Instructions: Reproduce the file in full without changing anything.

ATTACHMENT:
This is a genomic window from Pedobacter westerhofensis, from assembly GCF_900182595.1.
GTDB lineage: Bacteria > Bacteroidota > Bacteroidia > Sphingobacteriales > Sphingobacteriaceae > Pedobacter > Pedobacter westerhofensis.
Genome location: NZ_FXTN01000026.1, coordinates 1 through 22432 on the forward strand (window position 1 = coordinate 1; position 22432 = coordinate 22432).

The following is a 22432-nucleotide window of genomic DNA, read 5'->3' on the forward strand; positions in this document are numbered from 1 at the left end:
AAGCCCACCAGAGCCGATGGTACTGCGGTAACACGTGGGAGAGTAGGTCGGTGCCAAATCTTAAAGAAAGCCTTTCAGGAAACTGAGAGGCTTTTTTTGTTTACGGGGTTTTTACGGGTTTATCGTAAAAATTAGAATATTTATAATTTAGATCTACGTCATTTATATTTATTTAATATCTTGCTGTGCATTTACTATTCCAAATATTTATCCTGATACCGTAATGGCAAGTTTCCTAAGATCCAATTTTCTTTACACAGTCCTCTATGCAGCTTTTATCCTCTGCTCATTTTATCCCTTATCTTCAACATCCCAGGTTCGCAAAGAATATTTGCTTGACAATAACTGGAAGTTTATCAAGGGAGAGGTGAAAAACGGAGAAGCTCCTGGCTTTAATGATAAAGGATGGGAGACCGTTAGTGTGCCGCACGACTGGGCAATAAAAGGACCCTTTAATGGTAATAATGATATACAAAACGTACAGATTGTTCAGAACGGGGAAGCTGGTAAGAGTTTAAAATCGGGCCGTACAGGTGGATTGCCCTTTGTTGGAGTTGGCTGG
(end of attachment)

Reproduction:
This is a genomic window from Pedobacter westerhofensis, from assembly GCF_900182595.1.
GTDB lineage: Bacteria > Bacteroidota > Bacteroidia > Sphingobacteriales > Sphingobacteriaceae > Pedobacter > Pedobacter westerhofensis.
Genome location: NZ_FXTN01000026.1, coordinates 1 through 22432 on the forward strand (window position 1 = coordinate 1; position 22432 = coordinate 22432).

The following is a 22432-nucleotide window of genomic DNA, read 5'->3' on the forward strand; positions in this document are numbered from 1 at the left end:
AAGCCCACCAGAGCCGATGGTACTGCGGTAACACGTGGGAGAGTAGGTCGGTGCCAAATCTTAAAGAAAGCCTTTCAGGAAACTGAGAGGCTTTTTTTGTTTACGGGGTTTTTACGGGTTTATCGTAAAAATTAGAATATTTATAATTTAGATCTACGTCATTTATATTTATTTAATATCTTGCTGTGCATTTACTATTCCAAATATTTATCCTGATACCGTAATGGCAAGTTTCCTAAGATCCAATTTTCTTTACACAGTCCTCTATGCAGCTTTTATCCTCTGCTCATTTTATCCCTTATCTTCAACATCCCAGGTTCGCAAAGAATATTTGCTTGACAATAACTGGAAGTTTATCAAGGGAGAGGTGAAAAACGGAGAAGCTCCTGGCTTTAATGATAAAGGATGGGAGACCGTTAGTGTGCCGCACGACTGGGCAATAAAAGGACCCTTTAATGGTAATAATGATATACAAAACGTACAGATTGTTCAGAACGGGGAAGCTGGTAAGAGTTTAAAATCGGGCCGTACAGGTGGATTGCCCTTTGTTGGAGTTGGCTGG